For many of us in the U.S., this marks more than six months that we have been in quarantine. I refer to it as ‘self solituding’ and the experience has been both terrifying and comforting. In mid-March, as the buds were beautifully blossoming, I was turning inward, attempting to wrap my mind around the possibility […]
This oft-spoken statement rippled through my mind yesterday as I was with people whose daughter/niece/granddaughter had died 11 years ago, at age five, of a brain tumor. Throughout the day, I also chanced to speak with others who had either lost loved ones, or they themselves had been diagnosed with cancer. I chatted with a mother whose young daughters had physical conditions that necessitated a wheelchair in one case and a cane, in the other. One was 10 and the other 13. I found myself shaking my head in awe about how they all eloquently expressed themselves about what they had been through. Although my family and I have also experienced what might be called tragedy, I recall something paradoxical that my father used to say, “If that’s the worst thing that ever happens to you, you’ll be okay.” I have had a paradoxical relationship with that line since although it was meant to be encouraging, it also felt dismissive of my feelings when life took a turn I hadn’t anticipated.
When I researched the origin of the line, I found that it came from a supposed statement in the mid-sixteenth-century from John Bradford, “There but for the grace of God, goes John Bradford”, in reference to a group of prisoners being led to execution.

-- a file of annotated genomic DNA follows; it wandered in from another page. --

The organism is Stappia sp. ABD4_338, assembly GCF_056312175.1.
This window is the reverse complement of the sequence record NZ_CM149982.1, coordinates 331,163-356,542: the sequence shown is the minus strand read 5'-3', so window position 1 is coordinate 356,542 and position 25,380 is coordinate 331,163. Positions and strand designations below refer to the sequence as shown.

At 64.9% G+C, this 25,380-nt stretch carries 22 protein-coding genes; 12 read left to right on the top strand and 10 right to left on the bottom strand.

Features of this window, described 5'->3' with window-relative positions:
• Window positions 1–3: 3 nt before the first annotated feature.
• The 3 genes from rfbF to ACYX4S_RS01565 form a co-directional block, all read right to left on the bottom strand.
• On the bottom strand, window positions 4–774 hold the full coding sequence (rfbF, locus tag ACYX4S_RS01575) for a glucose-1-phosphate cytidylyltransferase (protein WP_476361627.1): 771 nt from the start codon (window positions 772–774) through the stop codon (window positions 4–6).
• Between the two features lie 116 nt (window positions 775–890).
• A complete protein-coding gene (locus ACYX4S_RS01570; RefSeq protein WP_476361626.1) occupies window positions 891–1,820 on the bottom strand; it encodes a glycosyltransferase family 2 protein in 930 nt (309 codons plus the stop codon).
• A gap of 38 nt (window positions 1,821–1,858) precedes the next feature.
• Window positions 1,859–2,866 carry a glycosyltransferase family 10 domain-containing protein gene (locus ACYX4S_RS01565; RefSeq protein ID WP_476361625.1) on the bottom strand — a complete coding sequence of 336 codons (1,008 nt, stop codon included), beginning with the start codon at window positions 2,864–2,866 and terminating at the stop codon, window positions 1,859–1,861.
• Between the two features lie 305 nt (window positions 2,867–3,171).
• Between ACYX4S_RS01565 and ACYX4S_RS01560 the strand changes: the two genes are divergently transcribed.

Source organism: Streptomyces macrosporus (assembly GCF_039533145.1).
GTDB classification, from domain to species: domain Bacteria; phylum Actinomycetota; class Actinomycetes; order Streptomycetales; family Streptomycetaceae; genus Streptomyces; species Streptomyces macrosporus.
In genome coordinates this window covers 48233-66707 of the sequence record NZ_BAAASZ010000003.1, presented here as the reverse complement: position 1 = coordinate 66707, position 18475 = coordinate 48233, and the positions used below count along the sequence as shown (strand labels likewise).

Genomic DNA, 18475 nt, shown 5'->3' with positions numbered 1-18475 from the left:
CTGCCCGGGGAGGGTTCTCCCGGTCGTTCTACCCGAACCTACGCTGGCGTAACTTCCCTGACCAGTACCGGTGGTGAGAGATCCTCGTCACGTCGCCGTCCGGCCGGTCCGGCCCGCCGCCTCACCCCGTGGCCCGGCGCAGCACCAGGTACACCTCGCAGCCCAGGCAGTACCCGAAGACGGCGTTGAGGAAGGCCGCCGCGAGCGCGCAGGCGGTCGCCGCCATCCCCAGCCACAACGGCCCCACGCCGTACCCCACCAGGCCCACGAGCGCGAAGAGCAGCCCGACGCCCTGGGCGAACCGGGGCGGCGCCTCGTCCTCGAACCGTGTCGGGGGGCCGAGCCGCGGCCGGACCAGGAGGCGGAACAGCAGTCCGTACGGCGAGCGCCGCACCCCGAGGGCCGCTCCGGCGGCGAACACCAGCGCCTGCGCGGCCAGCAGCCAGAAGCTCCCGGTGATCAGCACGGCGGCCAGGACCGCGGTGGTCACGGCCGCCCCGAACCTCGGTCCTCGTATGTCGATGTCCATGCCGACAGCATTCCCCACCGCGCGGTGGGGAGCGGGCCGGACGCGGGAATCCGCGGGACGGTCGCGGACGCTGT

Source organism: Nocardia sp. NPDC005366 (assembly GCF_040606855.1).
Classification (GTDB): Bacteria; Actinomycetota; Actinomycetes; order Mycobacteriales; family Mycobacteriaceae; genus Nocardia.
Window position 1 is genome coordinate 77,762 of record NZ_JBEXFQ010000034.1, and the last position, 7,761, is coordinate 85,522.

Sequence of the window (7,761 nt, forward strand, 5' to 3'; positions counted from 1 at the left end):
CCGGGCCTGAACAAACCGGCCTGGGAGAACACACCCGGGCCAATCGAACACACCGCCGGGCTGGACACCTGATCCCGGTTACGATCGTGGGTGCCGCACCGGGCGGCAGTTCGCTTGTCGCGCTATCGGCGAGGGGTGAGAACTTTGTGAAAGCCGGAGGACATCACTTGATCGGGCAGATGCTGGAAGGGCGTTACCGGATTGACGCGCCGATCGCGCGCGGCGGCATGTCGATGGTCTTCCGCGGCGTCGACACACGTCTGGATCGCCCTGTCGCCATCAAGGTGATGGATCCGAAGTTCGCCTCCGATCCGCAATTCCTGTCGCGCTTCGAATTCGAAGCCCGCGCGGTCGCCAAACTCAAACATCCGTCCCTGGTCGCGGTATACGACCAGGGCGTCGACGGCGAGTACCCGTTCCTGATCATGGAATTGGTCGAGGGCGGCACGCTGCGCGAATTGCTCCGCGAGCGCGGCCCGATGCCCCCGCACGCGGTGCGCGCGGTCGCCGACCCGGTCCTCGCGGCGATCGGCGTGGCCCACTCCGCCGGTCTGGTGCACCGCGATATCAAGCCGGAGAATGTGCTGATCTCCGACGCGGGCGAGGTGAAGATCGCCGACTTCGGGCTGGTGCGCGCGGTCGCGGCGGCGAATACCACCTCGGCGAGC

Another reference: A paraphrase from the Bible, 1 Corinthians 15:8–10, which states, “Last of all, as to one born abnormally, he appeared to me. For I am the least of the apostles, not fit to be called an apostle because I persecuted the church of God. But by the grace of God, I am what I am…”.
I admit that I have used this blessing when I have escaped pain, disability and turmoil. I thought about it when driving recently. There are times when I am awash in anxiety about the state of the world that I feel I have no control over resolving and when I bemoan aspects of my life that are not as I would have them be. It’s then that I am grateful for the creature comforts of home, car, food, and clothing, the marvels of modern technology of computer and cell phone and the fact that I experience ‘first world problems’. I am blessed with wonderful friends and family; surrounded by love. I could have been born in a refugee camp. I could be homeless. I could be alone.
I remind myself that even those who don’t have what I do are not outside God’s grace. They are not cursed or abandoned. The God of my understanding doesn’t pick and choose who will go without and who will be showered with all they need and want. Those labeled ‘good,’ by society’s standards still experience trauma and tragedy and those who do dishonest and harmful things, still (at least temporarily) have life’s thumbs up in terms of surface success.
People get sick. People die. Forces of nature decimate communities. Violence threatens safety. Is it because God was off duty?
Do prayers prevent these things from occurring? Sometimes it seems so. At others, we are left scratching our heads and wondering why they weren’t answered with the outcome in mind when we offered them.
Some events seem out of our purview. We may have no control over circumstances, but we do have the right and responsibility to determine our response. Still not sure where Spirit fits into this formula. I have frequent ‘God-versations’ during which I ask the meaning of what transpires and what I can do to move through it with as much ease and flow as possible. I request Divine guidance and bolstering when I feel like I am flailing. Maybe that is what God’s grace truly is.
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